How America’s Counter-Terrorism Model Is Making American Less Safe and Free

REASON — Our sage leaders on both sides of the aisle believe that to preempt the next Orlando, we need to hand intelligence agencies more unconstitutional surveillance powers. Sen. John Cornyn (R-Texas) is already pushing to grant the FBI’s long-standing wish to obtain the web browsing history and other electronic records in terrorism investigations without a court order. Meanwhile, presumptive Democratic presidential nominee Hillary Clinton wants to give the FBI more draconian powers to put people on government terror watch lists.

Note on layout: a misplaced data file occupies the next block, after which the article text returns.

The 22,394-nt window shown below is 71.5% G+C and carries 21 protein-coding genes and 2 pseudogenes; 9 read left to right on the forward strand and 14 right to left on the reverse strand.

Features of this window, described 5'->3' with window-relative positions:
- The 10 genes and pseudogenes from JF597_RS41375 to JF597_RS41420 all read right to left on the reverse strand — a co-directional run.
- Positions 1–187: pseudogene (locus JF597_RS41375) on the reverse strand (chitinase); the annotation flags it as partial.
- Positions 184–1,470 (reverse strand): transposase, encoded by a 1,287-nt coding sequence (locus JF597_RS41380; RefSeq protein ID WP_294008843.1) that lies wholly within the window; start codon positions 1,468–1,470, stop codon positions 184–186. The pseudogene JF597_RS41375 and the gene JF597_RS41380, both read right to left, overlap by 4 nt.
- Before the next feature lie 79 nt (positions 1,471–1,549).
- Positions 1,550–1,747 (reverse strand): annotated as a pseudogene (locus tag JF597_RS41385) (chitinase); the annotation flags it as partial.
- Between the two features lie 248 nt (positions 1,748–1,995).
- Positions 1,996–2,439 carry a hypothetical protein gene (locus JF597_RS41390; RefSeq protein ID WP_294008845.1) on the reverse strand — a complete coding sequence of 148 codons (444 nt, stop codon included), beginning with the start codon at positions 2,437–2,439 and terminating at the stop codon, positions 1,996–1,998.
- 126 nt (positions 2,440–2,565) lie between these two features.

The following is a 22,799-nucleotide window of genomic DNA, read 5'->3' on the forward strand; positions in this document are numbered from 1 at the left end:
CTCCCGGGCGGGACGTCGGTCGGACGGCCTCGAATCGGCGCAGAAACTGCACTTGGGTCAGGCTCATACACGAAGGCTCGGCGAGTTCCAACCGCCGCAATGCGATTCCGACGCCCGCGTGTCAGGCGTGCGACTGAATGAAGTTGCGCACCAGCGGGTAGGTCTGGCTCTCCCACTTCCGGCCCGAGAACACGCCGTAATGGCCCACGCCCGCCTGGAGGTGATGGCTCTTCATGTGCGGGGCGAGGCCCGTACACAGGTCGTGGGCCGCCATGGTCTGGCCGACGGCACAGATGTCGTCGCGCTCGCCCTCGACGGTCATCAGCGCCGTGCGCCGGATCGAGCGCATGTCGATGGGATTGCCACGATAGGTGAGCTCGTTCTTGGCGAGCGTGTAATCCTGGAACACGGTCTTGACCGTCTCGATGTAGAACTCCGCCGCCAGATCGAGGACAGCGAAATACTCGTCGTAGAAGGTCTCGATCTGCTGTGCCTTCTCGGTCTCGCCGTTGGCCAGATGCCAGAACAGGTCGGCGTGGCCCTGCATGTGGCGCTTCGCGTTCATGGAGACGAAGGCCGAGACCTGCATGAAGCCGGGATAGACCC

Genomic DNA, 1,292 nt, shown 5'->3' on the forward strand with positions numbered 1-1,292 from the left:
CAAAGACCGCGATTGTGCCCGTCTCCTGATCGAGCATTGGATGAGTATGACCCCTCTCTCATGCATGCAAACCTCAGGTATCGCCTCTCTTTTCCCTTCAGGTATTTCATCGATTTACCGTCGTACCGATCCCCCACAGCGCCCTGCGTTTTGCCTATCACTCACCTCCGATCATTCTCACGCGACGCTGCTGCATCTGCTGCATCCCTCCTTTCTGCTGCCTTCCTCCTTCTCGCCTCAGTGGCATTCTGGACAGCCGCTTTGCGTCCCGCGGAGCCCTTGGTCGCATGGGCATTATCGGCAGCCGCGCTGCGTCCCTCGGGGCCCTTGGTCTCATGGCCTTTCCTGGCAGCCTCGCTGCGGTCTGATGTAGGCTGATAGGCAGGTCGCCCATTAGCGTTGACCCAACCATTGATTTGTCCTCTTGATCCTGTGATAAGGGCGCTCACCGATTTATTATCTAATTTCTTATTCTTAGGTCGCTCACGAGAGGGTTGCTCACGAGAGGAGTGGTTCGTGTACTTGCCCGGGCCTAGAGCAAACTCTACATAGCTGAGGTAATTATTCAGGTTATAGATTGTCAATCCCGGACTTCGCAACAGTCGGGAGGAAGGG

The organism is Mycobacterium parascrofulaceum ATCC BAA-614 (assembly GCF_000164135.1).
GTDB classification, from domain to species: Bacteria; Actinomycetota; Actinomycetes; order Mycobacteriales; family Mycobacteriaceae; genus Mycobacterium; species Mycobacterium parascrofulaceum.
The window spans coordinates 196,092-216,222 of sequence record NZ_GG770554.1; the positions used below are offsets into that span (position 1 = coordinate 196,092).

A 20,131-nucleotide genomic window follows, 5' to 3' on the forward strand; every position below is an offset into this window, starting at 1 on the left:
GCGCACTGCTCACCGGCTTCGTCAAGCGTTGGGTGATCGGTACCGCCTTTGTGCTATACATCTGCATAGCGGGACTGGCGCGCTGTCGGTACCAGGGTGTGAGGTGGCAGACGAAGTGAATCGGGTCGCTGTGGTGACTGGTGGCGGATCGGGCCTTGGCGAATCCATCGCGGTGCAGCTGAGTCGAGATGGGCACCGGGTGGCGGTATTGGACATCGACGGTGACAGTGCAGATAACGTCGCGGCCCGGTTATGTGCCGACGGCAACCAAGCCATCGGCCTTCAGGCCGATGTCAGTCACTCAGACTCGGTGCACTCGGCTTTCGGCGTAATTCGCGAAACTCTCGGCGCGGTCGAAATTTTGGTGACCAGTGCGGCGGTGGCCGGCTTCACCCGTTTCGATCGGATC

But the lesson from the Orlando massacre isn’t just that our intelligence systems failed. It’s that they cannot succeed.

We need a paradigm shift. Rather than keeping alive the false hope that centralized intelligence bureaucracies can effectively stop lone-wolf terrorists, we need to encourage private entities like clubs, malls, movie theaters, and other places where people gather to take charge of their own security — just like they do in other countries, like India.

Surveillance-based counter terrorism worked, at least in theory, when state actors whose designs could be ascertained by a network of informants and spies dominated the terrorism business. Even al Qaeda’s cell model, where the mother organization in a distant land coordinated the actions of a group on foreign ground, could be targeted by intelligence agencies since terrorist members also needed to communicate among themselves. But lone-wolf terrorism in the vein of Orlando and San Bernardino has evolved to dodge precisely such surveillance.

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